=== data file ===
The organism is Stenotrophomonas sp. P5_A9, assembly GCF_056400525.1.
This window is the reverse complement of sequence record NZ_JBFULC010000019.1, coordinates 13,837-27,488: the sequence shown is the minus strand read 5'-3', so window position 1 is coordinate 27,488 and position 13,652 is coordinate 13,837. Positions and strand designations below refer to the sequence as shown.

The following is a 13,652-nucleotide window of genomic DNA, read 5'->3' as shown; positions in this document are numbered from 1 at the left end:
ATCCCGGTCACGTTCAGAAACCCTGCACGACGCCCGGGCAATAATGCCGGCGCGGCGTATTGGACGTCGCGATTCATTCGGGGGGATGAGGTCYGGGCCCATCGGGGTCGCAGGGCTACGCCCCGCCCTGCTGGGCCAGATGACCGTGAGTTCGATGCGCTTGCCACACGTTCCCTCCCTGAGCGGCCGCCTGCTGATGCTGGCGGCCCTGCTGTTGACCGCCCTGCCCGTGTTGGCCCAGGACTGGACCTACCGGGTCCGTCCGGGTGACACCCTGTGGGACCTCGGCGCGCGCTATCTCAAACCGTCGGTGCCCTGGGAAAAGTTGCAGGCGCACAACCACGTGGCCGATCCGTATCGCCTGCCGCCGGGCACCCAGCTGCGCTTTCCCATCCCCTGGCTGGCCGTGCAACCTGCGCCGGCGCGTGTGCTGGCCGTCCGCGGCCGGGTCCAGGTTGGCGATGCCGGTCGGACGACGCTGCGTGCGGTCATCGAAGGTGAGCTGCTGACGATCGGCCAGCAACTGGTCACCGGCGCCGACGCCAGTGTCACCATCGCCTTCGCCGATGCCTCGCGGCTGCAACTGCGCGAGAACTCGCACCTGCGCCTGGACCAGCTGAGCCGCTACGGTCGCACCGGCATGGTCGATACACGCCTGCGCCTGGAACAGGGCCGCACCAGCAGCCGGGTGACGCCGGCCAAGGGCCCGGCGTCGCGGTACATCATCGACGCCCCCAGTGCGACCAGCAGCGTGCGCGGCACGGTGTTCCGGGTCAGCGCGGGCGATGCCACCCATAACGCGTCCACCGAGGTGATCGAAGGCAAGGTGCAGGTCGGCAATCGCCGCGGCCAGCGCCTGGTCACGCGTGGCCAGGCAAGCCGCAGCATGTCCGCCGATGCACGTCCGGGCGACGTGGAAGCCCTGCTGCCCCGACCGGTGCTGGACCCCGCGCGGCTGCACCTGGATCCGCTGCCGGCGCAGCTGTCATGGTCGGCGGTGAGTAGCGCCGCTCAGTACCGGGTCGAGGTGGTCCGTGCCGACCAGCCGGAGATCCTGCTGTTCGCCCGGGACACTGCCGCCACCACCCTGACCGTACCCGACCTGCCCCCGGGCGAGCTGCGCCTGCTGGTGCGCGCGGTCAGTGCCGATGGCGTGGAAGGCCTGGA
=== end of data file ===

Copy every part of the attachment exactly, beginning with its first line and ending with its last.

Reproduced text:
The organism is Stenotrophomonas sp. P5_A9, assembly GCF_056400525.1.
This window is the reverse complement of sequence record NZ_JBFULC010000019.1, coordinates 13,837-27,488: the sequence shown is the minus strand read 5'-3', so window position 1 is coordinate 27,488 and position 13,652 is coordinate 13,837. Positions and strand designations below refer to the sequence as shown.

The following is a 13,652-nucleotide window of genomic DNA, read 5'->3' as shown; positions in this document are numbered from 1 at the left end:
ATCCCGGTCACGTTCAGAAACCCTGCACGACGCCCGGGCAATAATGCCGGCGCGGCGTATTGGACGTCGCGATTCATTCGGGGGGATGAGGTCYGGGCCCATCGGGGTCGCAGGGCTACGCCCCGCCCTGCTGGGCCAGATGACCGTGAGTTCGATGCGCTTGCCACACGTTCCCTCCCTGAGCGGCCGCCTGCTGATGCTGGCGGCCCTGCTGTTGACCGCCCTGCCCGTGTTGGCCCAGGACTGGACCTACCGGGTCCGTCCGGGTGACACCCTGTGGGACCTCGGCGCGCGCTATCTCAAACCGTCGGTGCCCTGGGAAAAGTTGCAGGCGCACAACCACGTGGCCGATCCGTATCGCCTGCCGCCGGGCACCCAGCTGCGCTTTCCCATCCCCTGGCTGGCCGTGCAACCTGCGCCGGCGCGTGTGCTGGCCGTCCGCGGCCGGGTCCAGGTTGGCGATGCCGGTCGGACGACGCTGCGTGCGGTCATCGAAGGTGAGCTGCTGACGATCGGCCAGCAACTGGTCACCGGCGCCGACGCCAGTGTCACCATCGCCTTCGCCGATGCCTCGCGGCTGCAACTGCGCGAGAACTCGCACCTGCGCCTGGACCAGCTGAGCCGCTACGGTCGCACCGGCATGGTCGATACACGCCTGCGCCTGGAACAGGGCCGCACCAGCAGCCGGGTGACGCCGGCCAAGGGCCCGGCGTCGCGGTACATCATCGACGCCCCCAGTGCGACCAGCAGCGTGCGCGGCACGGTGTTCCGGGTCAGCGCGGGCGATGCCACCCATAACGCGTCCACCGAGGTGATCGAAGGCAAGGTGCAGGTCGGCAATCGCCGCGGCCAGCGCCTGGTCACGCGTGGCCAGGCAAGCCGCAGCATGTCCGCCGATGCACGTCCGGGCGACGTGGAAGCCCTGCTGCCCCGACCGGTGCTGGACCCCGCGCGGCTGCACCTGGATCCGCTGCCGGCGCAGCTGTCATGGTCGGCGGTGAGTAGCGCCGCTCAGTACCGGGTCGAGGTGGTCCGTGCCGACCAGCCGGAGATCCTGCTGTTCGCCCGGGACACTGCCGCCACCACCCTGACCGTACCCGACCTGCCCCCGGGCGAGCTGCGCCTGCTGGTGCGCGCGGTCAGTGCCGATGGCGTGGAAGGCCTGGA